Monday 10th February 2003
ISSUED BY THE DEER INITIATIVE
INVESTIGATION LAUNCHED INTO RISING NUMBERS OF CAR COLLISIONS WITH DEER IN ENGLAND AND WALES
Road accidents associated with deer are known to cause several hundred human injuries and some human fatalities on our roads every year. The annual toll of DEER involved in such accidents is estimated at over 30,000 annually in England and Wales, but accurate information on the actual scale of this problem, its geographical distribution and accident black-spots remain lacking.
A new 2-year study by The Deer Initiative is being launched this week supported by The Highways Agency to establish a national register for deer related traffic accidents throughout England and Wales, to assess the circumstances surrounding each incident, and to undertake research into preventative measures at the roadside.
Simon Booth, Director of the Deer Initiative said: Although deer-related incidents are recorded by a variety of organisations, this information is extremely patchy and inconsistent at present. Our regional Deer Liaison Officers will work closely with our partnership organisations to collate past records and maintain more standardised information in future. In addition we are calling on the general public, as well as Insurance Companies and Motoring organisations, to help us by submitting any information on deer related accidents in which they have been involved over recent years or which occur during our initial study period Jan.2003 - Dec. 2004.
The project will be overseen for The Deer Initiative by Dr Jochen Langbein and Professor Rory Putman, both deer researchers with a long-standing interest in this problem.
Dr Langbein said: the increasing numbers of road accidents with deer are a major concern for both public safety and deer welfare throughout Europe. A high proportion of deer which are hit by cars are not killed outright, but instead many have to be put down at the roadside while others escape to die later of their injuries. They also pose a hazard for road users, which aside from human casualties leads to many millions of pounds worth of damage to cars each year. We need better information on the circumstances and locations of deer accidents throughout the country. Together with research into aspects of deer behaviour near roads, this will form the basis for improving the design and deployment of measures aimed at reducing traffic collisions.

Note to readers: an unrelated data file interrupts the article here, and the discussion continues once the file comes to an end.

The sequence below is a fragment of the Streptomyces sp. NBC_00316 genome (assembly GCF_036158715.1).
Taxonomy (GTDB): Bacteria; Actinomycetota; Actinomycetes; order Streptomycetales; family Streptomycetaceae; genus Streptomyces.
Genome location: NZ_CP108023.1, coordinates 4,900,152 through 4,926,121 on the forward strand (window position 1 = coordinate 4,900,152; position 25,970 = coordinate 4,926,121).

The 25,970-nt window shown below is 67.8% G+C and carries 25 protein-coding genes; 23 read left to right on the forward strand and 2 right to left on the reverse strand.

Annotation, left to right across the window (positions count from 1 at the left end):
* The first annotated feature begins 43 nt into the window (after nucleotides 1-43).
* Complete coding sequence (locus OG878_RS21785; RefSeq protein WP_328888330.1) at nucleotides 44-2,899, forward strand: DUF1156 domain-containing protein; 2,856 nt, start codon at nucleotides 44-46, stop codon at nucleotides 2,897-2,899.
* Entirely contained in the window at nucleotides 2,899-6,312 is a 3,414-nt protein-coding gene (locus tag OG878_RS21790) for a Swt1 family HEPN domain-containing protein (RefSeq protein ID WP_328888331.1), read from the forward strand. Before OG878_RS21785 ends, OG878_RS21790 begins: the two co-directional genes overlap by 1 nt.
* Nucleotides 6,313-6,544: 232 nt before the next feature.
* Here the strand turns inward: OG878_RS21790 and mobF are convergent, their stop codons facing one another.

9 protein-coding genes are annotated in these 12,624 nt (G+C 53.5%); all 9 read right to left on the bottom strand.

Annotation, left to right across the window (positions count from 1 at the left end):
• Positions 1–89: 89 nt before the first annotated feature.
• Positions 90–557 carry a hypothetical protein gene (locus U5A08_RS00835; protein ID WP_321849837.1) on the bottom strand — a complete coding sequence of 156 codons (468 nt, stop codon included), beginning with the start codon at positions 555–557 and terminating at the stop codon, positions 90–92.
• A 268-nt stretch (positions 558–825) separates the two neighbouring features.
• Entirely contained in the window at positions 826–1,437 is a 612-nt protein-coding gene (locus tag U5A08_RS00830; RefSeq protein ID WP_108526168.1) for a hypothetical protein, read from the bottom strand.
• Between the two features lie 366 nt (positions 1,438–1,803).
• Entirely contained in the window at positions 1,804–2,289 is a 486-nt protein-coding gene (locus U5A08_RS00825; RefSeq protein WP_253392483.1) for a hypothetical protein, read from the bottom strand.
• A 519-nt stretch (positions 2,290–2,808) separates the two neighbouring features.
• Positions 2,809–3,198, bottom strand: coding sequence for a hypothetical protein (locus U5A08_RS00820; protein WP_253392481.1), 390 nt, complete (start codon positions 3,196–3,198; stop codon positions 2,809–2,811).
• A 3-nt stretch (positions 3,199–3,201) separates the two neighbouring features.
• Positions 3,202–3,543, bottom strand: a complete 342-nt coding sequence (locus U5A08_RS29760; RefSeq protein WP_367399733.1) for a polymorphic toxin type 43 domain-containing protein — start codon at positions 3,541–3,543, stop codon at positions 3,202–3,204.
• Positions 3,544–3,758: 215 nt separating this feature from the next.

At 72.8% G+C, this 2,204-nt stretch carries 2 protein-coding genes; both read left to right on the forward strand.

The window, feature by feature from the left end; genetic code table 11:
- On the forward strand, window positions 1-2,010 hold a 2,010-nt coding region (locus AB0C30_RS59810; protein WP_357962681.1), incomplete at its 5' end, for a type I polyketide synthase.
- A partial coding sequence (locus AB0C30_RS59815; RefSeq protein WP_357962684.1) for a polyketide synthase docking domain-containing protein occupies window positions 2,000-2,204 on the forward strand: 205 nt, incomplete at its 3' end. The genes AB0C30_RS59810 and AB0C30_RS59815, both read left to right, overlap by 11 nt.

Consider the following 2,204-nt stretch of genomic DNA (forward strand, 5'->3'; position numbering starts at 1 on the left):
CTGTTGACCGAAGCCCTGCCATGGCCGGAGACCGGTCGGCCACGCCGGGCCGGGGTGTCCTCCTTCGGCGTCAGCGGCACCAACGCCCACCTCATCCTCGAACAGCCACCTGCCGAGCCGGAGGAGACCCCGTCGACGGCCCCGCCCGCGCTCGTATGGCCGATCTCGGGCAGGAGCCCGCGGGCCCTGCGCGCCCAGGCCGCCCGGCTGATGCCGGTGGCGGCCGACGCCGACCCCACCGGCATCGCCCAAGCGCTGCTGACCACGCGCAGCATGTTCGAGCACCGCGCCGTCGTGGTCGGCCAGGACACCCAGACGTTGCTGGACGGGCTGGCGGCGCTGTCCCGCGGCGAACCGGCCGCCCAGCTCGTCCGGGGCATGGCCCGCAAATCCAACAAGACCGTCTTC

Numerous differing methods have been tried to reduce deer accidents with varying degrees of success including deer fencing, wildlife reflectors (deer mirrors or wolves eyes), and audible as well as chemical repellents. However, the best advice for drivers remains: do take note of deer warning signs and do Slow down for Wildlife.
A web-site www.deercollisions.co.uk has been established to enable members of the public to find out more about the project, and how to submit records to the project on-line or by post.
Notes to editors:
i. The Deer Initiative is a broad partnership of statutory, voluntary and private interests dedicated to ensuring the delivery of a sustainable, well-managed wild deer population in England and Wales. Members include Government Agencies, as well as Animal Welfare, Conservation, and Field Sports Organisations details of all partners are shown at The Deer Initiative web-site www.thedeerinitiative.co.uk
ii. The Deer Collisions Research Project is currently funded by The Highways Agency, together with grants from The National Forest Company, The Woodland Trust and the Deer Study & Resource Centre.
iii. Further information is available from the Project Web-site at www.deercollisions.co.uk. Media enquiries should be directed either to Dr Jochen Langbein [Tel. 01984 641366 or email: firstname.lastname@example.org ] ; or to
The Deer Initiative, PO Box 260, Bridgwater TA5 1YG [Tel 0870-774-3677; fax 0870 774 3688; email@example.com]